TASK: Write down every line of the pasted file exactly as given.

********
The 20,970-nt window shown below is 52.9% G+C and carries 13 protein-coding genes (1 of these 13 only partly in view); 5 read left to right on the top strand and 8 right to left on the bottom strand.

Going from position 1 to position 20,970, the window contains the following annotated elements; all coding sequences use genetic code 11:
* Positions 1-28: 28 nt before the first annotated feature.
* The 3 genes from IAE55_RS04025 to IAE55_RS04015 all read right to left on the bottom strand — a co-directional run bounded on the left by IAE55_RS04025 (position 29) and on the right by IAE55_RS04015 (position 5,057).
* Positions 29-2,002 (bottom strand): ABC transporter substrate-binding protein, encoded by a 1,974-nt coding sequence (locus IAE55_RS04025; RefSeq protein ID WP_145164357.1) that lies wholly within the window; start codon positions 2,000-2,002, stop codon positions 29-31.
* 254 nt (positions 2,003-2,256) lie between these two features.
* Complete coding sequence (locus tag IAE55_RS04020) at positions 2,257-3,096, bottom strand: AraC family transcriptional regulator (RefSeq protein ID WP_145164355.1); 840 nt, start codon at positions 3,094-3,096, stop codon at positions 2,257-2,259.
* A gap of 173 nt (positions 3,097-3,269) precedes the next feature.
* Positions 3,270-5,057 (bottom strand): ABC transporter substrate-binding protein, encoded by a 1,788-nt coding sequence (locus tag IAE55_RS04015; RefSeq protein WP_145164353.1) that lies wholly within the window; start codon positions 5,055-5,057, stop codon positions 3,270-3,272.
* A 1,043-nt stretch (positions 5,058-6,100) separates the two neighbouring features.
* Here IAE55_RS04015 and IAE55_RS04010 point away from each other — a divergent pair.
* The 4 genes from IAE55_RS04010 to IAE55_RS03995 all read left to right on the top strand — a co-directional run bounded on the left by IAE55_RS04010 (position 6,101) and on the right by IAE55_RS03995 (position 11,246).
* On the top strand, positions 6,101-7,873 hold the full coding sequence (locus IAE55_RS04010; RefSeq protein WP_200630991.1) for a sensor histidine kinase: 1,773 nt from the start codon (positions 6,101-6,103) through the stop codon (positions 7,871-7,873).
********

The 20,970-nt window shown below is 52.9% G+C and carries 13 protein-coding genes (1 of these 13 only partly in view); 5 read left to right on the top strand and 8 right to left on the bottom strand.

Going from position 1 to position 20,970, the window contains the following annotated elements; all coding sequences use genetic code 11:
* Positions 1-28: 28 nt before the first annotated feature.
* The 3 genes from IAE55_RS04025 to IAE55_RS04015 all read right to left on the bottom strand — a co-directional run bounded on the left by IAE55_RS04025 (position 29) and on the right by IAE55_RS04015 (position 5,057).
* Positions 29-2,002 (bottom strand): ABC transporter substrate-binding protein, encoded by a 1,974-nt coding sequence (locus IAE55_RS04025; RefSeq protein ID WP_145164357.1) that lies wholly within the window; start codon positions 2,000-2,002, stop codon positions 29-31.
* 254 nt (positions 2,003-2,256) lie between these two features.
* Complete coding sequence (locus tag IAE55_RS04020) at positions 2,257-3,096, bottom strand: AraC family transcriptional regulator (RefSeq protein ID WP_145164355.1); 840 nt, start codon at positions 3,094-3,096, stop codon at positions 2,257-2,259.
* A gap of 173 nt (positions 3,097-3,269) precedes the next feature.
* Positions 3,270-5,057 (bottom strand): ABC transporter substrate-binding protein, encoded by a 1,788-nt coding sequence (locus tag IAE55_RS04015; RefSeq protein WP_145164353.1) that lies wholly within the window; start codon positions 5,055-5,057, stop codon positions 3,270-3,272.
* A 1,043-nt stretch (positions 5,058-6,100) separates the two neighbouring features.
* Here IAE55_RS04015 and IAE55_RS04010 point away from each other — a divergent pair.
* The 4 genes from IAE55_RS04010 to IAE55_RS03995 all read left to right on the top strand — a co-directional run bounded on the left by IAE55_RS04010 (position 6,101) and on the right by IAE55_RS03995 (position 11,246).
* On the top strand, positions 6,101-7,873 hold the full coding sequence (locus IAE55_RS04010; RefSeq protein WP_200630991.1) for a sensor histidine kinase: 1,773 nt from the start codon (positions 6,101-6,103) through the stop codon (positions 7,871-7,873).